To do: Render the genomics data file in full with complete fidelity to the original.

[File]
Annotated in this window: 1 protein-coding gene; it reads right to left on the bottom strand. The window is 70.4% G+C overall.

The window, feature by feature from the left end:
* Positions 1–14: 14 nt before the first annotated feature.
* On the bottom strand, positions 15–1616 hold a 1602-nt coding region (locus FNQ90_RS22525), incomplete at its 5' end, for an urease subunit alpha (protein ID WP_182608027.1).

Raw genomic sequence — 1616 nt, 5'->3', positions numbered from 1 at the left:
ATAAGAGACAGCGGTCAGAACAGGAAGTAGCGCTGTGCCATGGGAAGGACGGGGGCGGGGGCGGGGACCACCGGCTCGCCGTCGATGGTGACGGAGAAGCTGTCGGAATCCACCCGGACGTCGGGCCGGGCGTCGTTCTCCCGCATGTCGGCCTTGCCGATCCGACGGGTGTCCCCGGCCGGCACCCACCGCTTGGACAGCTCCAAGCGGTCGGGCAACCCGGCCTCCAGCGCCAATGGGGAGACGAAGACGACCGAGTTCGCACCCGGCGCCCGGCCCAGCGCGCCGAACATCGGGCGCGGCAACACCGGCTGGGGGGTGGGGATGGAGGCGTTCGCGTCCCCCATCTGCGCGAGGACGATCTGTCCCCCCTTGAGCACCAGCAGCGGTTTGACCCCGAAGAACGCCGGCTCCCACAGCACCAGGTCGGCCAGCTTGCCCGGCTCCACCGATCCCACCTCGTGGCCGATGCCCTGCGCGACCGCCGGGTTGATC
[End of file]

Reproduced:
Annotated in this window: 1 protein-coding gene; it reads right to left on the bottom strand. The window is 70.4% G+C overall.

The window, feature by feature from the left end:
* Positions 1–14: 14 nt before the first annotated feature.
* On the bottom strand, positions 15–1616 hold a 1602-nt coding region (locus FNQ90_RS22525), incomplete at its 5' end, for an urease subunit alpha (protein ID WP_182608027.1).

Raw genomic sequence — 1616 nt, 5'->3', positions numbered from 1 at the left:
ATAAGAGACAGCGGTCAGAACAGGAAGTAGCGCTGTGCCATGGGAAGGACGGGGGCGGGGGCGGGGACCACCGGCTCGCCGTCGATGGTGACGGAGAAGCTGTCGGAATCCACCCGGACGTCGGGCCGGGCGTCGTTCTCCCGCATGTCGGCCTTGCCGATCCGACGGGTGTCCCCGGCCGGCACCCACCGCTTGGACAGCTCCAAGCGGTCGGGCAACCCGGCCTCCAGCGCCAATGGGGAGACGAAGACGACCGAGTTCGCACCCGGCGCCCGGCCCAGCGCGCCGAACATCGGGCGCGGCAACACCGGCTGGGGGGTGGGGATGGAGGCGTTCGCGTCCCCCATCTGCGCGAGGACGATCTGTCCCCCCTTGAGCACCAGCAGCGGTTTGACCCCGAAGAACGCCGGCTCCCACAGCACCAGGTCGGCCAGCTTGCCCGGCTCCACCGATCCCACCTCGTGGCCGATGCCCTGCGCGACCGCCGGGTTGATC